The relationship presented above is analogous to other studies and observations [26]. The quoted experiment involved a prospective clinical trial with 8347 pregnant female subjects. It evaluated the relationship between pregnancy-associated plasma protein A (PAPP-A) in maternal serum in the first trimester of pregnancy and an increased risk of intrauterine growth restriction measured using biometric parameters assessed in ultrasound scan between the first and the second trimester of pregnancy. In addition to this, Salvig et al. [26] found PAPP-A values under 0.30 MoM to be associated with a nearly two times greater risk of reduced fetal growth rate below the 10th percentile than higher PAPP-A values. This study also found that extremely low PAPP-A levels are not only associated with low birth weight but also with a slower fetal growth rate prior to 20 weeks of gestation. Moreover, these researchers found high PAPP-A values (≥ 3.0 MoM) to be associated with fetal growth rate above the 90th percentile. Other available references indicate that taking into consideration both the results of fetal size assessment at 1820 weeks of gestation or its growth between 1114 and 1820 weeks of gestation, as well as the results of testing for first trimester placental function markers in maternal serum improves prognostic value for small-for-gestational age (SGA) fetuses [27]. Another study of a series of cases involving a large number (49,801) women in 11 + 0 to 13 + 6 weeks of gestation found that low PAPP-A values also showed a reversely proportional association with the risk of SGA fetal growth. [28]. Other authors have also shown low PAPP-A levels to be associated with low birth weight or SGA [27–29]. According to Smith GC et al. [30], checks of insulin-like growth factor (IGF) system, directly affected by PAPP-A in the first and early in the second trimester of pregnancy, may have a vital role in determination of further course of the pregnancy. In the analysis by Scott et al. [31], the risk of fetal growth disorders with PAPP-A MoM values < 0.2 was twice as high as in the general population. According to Krantz et al. [32], PAPP-A MoM value below the 1st percentile was associated with a 24.1% incidence of SGA infants, while values below the 5th percentile with 14.1% incidence of SGA infants in that group. Peterson et al. [33] in 2008 published their study results presenting a positive correlation between PAPP-A values and infant birth weight. PAPP-A values < the 10th, 5th, and 1st percentile increased the probability of infant being SGA by 2.0, 2.4, and 9.3 times, respectively, while PAPP-A values > the 90th percentile increased the probability of the infant having birth weight > 4500 g by 2.9 times [33]. Similar conclusions were also reached in the paper by Canini et al. [34]. PAPP-A values in the group of women who had SGA infants were significantly statistically lower, while in the group of women who had LGA infants PAPP-A values were significantly statistically higher. Interesting conclusions were put forward following data analysis by Barret et al. [35]. The risk of having a low-birth-weight infant increased by 4.1 times if PAPP-A MoM values were < 0.3, the risk of premature birth by 2.9 times, and the risk of losing the pregnancy — 5 times. These results corroborate with those previously presented by Kabili et al. [36] in 2004. Fox et al. [27] have shown in their study that PAPP-A concentration is a reliable marker of intrauterine fetal growth inhibition in the second trimester of pregnancy. They presented results of tests on 1098 pregnant women diagnosed with intrauterine growth inhibition in the second trimester of pregnancy. PAPP-A value below the 15th percentile was correlated with an increased incidence of SGA in the second trimester and a lower birth rate, premature birth, and intrauterine death of the fetus. The association between PAPP-A and early fetal growth rate is logical considering PAPP-A’s biological function. Pregnancy-associated plasma protein A is of trophoblastic origin and was identified as a protease specific to insulin-like growth factor binding proteins (IGFBPs), specifically IGFBP-4 [37] and IGFBP-5 [38]. These proteins bind IGF-I and IGF-II, thus inhibiting their interaction with cell surface receptors [9]. Low concentration of PAPP-A is associated with a low concentration of bioactive insulin-like growth factors. IGF-I and IGF-II are believed to play a key role in early implantation and regulation of intrauterine fetal growth [10]. According to the available knowledge, the present paper is one of the first of such scientific reports in Poland to have found that placental biomarkers, such as PAPP-A, may affect intrauterine fetal growth rate evaluated between the first trimester of pregnancy (confirmed crown-rump length measurement) and giving birth and, subsequently, evaluation of infant birth weight. In the conducted experiment, the first trimester was confirmed using a precise measurement of crown-rump length compliant with FMF criteria which is a separate and objectively measurable parameter, thus excluding the effect of a potential late ovulation or uncertainty in estimating the date of last menstruation on the results obtained. Pregnant women were selected for the program randomly, and the adopted clinical experiment schema proved to be a reliable and universal tool for population-based studies. One of its possible limitations is that there are fetuses with retarded intrauterine growth prior to the first trimester ultrasound scan, and normal intrauterine growth afterwards. Such retardation of intrauterine growth prior to 12 weeks of gestation is, however, rare and was not an object of focus in this paper [26]. Another potential factor which might adversely affect the quality of study results presented herein is tobacco smoking by pregnant mothers. It has been proven that smoking adversely affects intrauterine fetal growth during pregnancy and contributes to low birth weight [39], and that PAPP-A in the first trimester of pregnancy is lower in smokers than in non-smokers [40]. According to other authors, however, there is a small statistically significant relationship between smoking and fetal growth rate [26]. Relationship between pregnant mother’s smoking and fetal growth rate was not included in the scope of this paper and this aspect has not been studied herein.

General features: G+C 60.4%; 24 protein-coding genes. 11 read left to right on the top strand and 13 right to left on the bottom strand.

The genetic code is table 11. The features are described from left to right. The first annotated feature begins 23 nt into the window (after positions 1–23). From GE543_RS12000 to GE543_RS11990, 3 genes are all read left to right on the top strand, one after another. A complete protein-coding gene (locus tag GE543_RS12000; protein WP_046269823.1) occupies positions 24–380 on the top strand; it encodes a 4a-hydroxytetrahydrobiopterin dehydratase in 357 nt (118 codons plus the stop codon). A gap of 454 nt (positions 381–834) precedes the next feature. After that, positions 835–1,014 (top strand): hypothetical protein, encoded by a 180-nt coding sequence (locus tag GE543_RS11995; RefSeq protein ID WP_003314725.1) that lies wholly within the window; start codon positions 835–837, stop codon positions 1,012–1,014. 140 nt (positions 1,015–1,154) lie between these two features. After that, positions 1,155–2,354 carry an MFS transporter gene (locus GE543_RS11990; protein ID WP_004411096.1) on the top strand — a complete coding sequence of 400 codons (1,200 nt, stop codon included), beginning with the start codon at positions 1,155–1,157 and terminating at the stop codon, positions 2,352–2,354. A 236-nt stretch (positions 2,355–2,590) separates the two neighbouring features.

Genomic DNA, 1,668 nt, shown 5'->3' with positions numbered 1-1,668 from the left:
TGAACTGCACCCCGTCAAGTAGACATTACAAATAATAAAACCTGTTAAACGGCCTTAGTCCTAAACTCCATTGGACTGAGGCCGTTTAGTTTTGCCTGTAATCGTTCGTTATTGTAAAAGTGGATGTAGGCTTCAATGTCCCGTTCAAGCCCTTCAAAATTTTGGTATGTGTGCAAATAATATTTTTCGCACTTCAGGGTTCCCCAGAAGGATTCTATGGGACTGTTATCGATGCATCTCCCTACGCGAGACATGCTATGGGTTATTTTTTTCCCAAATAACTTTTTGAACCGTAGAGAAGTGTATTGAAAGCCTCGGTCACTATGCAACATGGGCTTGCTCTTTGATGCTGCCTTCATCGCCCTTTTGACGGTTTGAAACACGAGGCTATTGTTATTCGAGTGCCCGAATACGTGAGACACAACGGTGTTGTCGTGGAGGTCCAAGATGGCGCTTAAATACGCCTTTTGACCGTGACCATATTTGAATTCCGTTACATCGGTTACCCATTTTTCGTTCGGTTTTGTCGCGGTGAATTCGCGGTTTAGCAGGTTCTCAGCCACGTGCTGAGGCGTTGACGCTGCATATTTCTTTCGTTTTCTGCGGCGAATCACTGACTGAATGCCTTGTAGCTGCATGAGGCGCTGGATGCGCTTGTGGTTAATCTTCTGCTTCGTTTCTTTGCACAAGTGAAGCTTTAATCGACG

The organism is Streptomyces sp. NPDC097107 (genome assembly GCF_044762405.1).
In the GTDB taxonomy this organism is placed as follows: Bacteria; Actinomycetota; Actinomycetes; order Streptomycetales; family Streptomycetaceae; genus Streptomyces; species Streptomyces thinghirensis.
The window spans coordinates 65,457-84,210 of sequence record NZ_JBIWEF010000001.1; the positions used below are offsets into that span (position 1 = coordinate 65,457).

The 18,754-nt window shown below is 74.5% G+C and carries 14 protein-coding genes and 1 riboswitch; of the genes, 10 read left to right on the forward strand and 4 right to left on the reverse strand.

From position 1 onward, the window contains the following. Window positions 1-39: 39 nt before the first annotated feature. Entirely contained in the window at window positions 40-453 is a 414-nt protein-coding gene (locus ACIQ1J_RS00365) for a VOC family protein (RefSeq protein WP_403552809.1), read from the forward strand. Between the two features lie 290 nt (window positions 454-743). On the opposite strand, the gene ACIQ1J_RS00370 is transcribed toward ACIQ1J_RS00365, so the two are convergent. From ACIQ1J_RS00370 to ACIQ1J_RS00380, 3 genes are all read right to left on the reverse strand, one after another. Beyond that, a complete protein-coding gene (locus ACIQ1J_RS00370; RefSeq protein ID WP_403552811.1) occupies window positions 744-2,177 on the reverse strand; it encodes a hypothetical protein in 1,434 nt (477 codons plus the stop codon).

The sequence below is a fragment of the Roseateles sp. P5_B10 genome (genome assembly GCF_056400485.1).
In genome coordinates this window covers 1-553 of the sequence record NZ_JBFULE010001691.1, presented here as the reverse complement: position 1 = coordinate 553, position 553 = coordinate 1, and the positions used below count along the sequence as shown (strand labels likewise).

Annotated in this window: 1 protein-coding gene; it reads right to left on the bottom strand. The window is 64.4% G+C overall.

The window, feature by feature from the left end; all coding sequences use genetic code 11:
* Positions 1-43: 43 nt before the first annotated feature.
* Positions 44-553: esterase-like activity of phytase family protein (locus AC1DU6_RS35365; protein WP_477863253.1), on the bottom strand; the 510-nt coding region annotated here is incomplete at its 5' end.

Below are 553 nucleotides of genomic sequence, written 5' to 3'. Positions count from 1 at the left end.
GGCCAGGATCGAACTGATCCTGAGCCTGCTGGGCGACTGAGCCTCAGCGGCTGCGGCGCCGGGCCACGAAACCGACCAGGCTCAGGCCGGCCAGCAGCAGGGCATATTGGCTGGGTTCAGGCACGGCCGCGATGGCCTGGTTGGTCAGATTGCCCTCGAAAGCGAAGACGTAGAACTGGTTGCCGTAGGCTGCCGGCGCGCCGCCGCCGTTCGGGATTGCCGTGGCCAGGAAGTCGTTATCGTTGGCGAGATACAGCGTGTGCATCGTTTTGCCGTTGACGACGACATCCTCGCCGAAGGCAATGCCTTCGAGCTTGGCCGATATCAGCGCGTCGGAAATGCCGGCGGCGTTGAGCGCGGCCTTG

CONCLUSIONS

This paper has proven that low PAPP-A levels found in a double test have a predictive value for identifying intrauterine fetal growth inhibition of the fetuses and associated low birth weight. Clinical utility of the presented association between low PAPP-A values measured in maternal serum in the first trimester of pregnancy and an increased risk of pregnancy complications expressed as intrauterine growth inhibition and, subsequently, an increased risk of low infant birth weight requires further research. Owing to the better understanding of the biological role of pregnancy-associated plasma protein A, this paper contributes important answers to the detailed questions about the status of the network of interactions between proteins, including PAPP-A, and its importance for the pregnant mother and the fetus. Additional studies may in the future improve our understanding of PAPP-A’s function in early pregnancy as well as perinatal care programs for pregnant women.

Article information and declarations
Funding

No funds, grants, or other support was received.

Financial disclosure

Nothing to disclose financially.

Conflict of interests

The authors declare that they have no conflict of interest.